Monday, May 12, 2014

Busy Week

Wow, where do I even begin? I've been quite the busy beaver up in the train room these past few days. My wife attended a bridal shower up in New York and left me with a few days worth of unsupervised play time. That allowed me to get a whole lot of projects taken care of.

The staging yard at Altoona. Two tracks are laid and roadbed for the remaining two is glued down.
I made some major progress with the Altoona staging yard. I got the second track laid and wired up. Unfortunately this did not go entirely smoothly. In my haste, I neglected to place an insulated rail joiner on one rail. When I fired up the power supply, "Zap!" instant short circuit. After replacing the offending joiner, everything worked fine.

The second track pretty well exhausted my supply of flex track, save for two sections that I'm saving for the locomotive servicing facility. However, I had more than enough roadbed to lay out the foot print for the two remaining tracks. This will allow me to get a handle on the scenery for the Altoona, which will be the one major urban area on the layout.

Model Power's Farmhouse

While I was working on the staging yard, I also manged to tackle two more Model Power house kits. The first one I did was the Farmhouse kit. I went with Floquil "Depot Buff" on the walls, Floquil "Roof Brown" on the roof and front porch floor, Floquil "Antique White" on the porch railings, Floquil "Concrete" on the walkways and Tamiya "Red Brown" on the window trim.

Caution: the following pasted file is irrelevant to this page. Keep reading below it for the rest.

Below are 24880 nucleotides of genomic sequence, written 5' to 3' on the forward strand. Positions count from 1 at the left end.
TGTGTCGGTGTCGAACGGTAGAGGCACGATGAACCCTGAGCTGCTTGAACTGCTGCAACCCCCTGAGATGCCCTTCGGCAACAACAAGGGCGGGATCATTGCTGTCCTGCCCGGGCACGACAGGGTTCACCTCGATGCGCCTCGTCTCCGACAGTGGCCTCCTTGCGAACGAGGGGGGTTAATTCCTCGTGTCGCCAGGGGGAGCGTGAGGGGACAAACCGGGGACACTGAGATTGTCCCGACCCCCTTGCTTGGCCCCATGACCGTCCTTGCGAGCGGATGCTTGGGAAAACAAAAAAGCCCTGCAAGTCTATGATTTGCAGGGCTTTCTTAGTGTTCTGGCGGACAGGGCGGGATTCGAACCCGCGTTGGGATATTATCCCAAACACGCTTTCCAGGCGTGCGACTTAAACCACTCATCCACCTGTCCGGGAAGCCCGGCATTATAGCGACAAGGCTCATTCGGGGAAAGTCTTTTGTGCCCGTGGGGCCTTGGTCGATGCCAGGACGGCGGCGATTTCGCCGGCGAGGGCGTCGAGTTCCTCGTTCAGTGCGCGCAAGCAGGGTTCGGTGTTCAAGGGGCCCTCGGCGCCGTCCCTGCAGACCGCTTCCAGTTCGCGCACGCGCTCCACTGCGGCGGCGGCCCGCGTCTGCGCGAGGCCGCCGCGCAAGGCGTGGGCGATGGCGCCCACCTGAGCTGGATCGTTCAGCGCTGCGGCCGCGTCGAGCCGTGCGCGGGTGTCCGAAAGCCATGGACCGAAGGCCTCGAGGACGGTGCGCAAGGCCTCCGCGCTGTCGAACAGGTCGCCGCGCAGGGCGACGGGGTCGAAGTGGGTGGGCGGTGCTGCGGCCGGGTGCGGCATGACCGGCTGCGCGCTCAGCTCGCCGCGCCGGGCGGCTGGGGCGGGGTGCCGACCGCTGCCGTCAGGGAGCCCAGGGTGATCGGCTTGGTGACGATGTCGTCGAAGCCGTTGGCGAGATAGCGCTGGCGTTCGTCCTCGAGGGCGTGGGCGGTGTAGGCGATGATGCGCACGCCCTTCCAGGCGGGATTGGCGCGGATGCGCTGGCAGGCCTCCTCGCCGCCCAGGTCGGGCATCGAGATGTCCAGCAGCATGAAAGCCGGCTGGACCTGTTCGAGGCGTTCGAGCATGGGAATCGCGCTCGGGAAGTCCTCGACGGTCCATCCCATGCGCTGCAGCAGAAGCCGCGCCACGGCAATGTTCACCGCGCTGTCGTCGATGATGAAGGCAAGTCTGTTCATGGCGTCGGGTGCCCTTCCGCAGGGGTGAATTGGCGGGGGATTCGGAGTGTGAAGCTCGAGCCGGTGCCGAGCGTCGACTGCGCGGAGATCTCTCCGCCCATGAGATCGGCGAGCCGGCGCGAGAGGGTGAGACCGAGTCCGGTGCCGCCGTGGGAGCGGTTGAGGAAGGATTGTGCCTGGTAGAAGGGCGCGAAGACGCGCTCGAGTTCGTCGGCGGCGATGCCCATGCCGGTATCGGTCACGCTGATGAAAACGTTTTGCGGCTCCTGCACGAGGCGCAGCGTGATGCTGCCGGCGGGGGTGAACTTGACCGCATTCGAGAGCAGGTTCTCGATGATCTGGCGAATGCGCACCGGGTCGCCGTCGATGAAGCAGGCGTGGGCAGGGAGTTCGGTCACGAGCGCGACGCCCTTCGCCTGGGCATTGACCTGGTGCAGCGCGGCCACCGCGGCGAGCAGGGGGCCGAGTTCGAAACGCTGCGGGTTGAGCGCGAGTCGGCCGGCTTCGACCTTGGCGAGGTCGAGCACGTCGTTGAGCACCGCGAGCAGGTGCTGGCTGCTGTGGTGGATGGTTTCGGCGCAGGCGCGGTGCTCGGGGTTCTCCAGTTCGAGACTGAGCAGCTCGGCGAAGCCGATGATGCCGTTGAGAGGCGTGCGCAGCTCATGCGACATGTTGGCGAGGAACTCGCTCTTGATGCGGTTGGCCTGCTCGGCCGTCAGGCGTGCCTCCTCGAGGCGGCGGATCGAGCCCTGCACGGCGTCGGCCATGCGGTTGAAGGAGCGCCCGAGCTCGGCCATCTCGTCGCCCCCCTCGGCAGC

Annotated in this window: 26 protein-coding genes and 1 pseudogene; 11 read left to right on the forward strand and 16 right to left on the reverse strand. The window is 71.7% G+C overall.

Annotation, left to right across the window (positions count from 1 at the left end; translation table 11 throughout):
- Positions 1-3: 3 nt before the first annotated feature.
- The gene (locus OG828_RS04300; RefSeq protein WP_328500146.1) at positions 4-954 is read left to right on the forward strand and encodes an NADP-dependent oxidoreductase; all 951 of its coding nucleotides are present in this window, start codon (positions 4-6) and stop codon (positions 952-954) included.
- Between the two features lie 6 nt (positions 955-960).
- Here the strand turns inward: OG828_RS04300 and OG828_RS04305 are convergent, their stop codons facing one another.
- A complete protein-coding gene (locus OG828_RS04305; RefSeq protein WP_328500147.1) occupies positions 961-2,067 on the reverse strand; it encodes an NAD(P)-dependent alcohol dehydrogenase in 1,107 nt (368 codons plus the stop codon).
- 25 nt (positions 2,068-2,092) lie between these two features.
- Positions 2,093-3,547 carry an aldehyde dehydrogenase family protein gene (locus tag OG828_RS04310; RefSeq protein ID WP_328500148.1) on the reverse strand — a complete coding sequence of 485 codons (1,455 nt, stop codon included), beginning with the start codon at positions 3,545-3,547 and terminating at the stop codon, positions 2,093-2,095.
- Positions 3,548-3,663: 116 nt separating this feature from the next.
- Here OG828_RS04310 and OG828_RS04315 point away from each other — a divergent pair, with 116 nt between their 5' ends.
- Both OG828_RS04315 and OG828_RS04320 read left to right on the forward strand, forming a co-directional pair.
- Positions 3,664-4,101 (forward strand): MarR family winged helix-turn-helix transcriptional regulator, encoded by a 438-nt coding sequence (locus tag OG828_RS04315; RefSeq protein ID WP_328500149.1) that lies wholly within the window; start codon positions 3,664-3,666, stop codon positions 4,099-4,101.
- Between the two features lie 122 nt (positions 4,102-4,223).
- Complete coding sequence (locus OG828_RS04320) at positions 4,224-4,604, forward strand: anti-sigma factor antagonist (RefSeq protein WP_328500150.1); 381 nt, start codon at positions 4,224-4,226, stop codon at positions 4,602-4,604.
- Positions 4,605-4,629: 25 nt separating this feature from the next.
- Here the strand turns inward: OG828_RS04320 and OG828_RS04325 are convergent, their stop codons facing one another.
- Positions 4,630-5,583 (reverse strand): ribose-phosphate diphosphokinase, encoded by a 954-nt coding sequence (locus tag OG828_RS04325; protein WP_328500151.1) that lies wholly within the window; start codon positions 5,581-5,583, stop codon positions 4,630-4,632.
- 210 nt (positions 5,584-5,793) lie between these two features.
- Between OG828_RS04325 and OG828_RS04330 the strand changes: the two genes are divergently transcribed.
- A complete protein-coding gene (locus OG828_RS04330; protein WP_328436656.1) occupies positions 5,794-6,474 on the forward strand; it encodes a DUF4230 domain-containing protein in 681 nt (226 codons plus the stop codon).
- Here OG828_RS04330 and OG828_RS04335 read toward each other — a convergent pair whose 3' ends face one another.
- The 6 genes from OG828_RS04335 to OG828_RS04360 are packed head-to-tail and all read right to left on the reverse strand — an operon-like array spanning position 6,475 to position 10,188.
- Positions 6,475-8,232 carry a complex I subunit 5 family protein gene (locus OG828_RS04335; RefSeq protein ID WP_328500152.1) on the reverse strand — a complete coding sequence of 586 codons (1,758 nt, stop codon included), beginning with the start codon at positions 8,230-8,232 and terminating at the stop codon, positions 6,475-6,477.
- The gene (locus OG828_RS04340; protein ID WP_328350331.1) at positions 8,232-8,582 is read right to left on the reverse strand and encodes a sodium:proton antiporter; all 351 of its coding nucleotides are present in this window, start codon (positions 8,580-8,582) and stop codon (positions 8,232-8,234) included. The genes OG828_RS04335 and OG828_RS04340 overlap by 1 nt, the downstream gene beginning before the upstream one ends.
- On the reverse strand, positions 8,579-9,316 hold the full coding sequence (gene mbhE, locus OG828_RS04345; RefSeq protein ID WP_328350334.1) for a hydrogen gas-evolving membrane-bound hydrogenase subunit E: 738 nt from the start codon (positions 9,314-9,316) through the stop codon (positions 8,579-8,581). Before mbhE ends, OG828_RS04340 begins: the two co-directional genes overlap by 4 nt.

Unfortunately this house came with a big Goofy-looking base that was supposed to look like grass. That needed to be addressed before this building got anywhere near my layout. What I ended up doing was coating everything but the walkways with fluid matte medium and then sprinkling on a heaping helping of Woodland Scenics fine turf.

All in all, this house ended up looking a bit more ramshackle than the others. That's not necessarily a bad thing. Every block has at least one house that's looking a little run down and I'm pretty sure Gallitzin doesn't have an HOA.

Model Power's "The Sullivan's"

The second kit I built was "The Sullivan's." This kit's roof came in the most God-awful shade of red. I mean come on! This is Gallitzin, PA not Florida and adobe tile roofs are quite rare. Thankfully that was nothing a coat of Floquil "Roof Brown." couldn't handle. I went with Floquil "Reefer White" for the walls, porch railings and lattice. To conserve my supply of Floquil Concrete, I used Testors "Flat, Light Aircraft Grey" of the foundation and steps. So that's five kits down and two to go.

The mountains with the pop-up hatch removed.

Another project I needed to get done before scenery construction could progress was a pop-up hatch near Horseshoe Curve. When I was designing the track plan and benchwork, I gave little thought to accessing the area around the curve and stupidly made it very difficult to access. If it's one this we all know about model trains, it's that they always pick the least accessible spot on your layout to stall and/or derail. So I needed to cut a hatch into the table to allow me to clean track, dust, and retrieve the smoldering wreckage of crashed trains.

Just cut a hole in the table. Simple right? Wrong! It seemed like everywhere that was a good spot on top of the table was a nightmare on the bottom. There were wire and cross-members in the way. Finally I settled on the plywood section over the attic door. But that was in the middle of a mountain range! What I ended up doing was cutting a piece of two-inch styrofoam, adding end pieces and overlaying plaster cloth to create a removable section of mountain. I used two pieces of 3/4-inch oak stripwood to create a channel for the hatch to drop into.

It's not the easiest thing to open and get through, but at least I have some access to the inside of the curve now.

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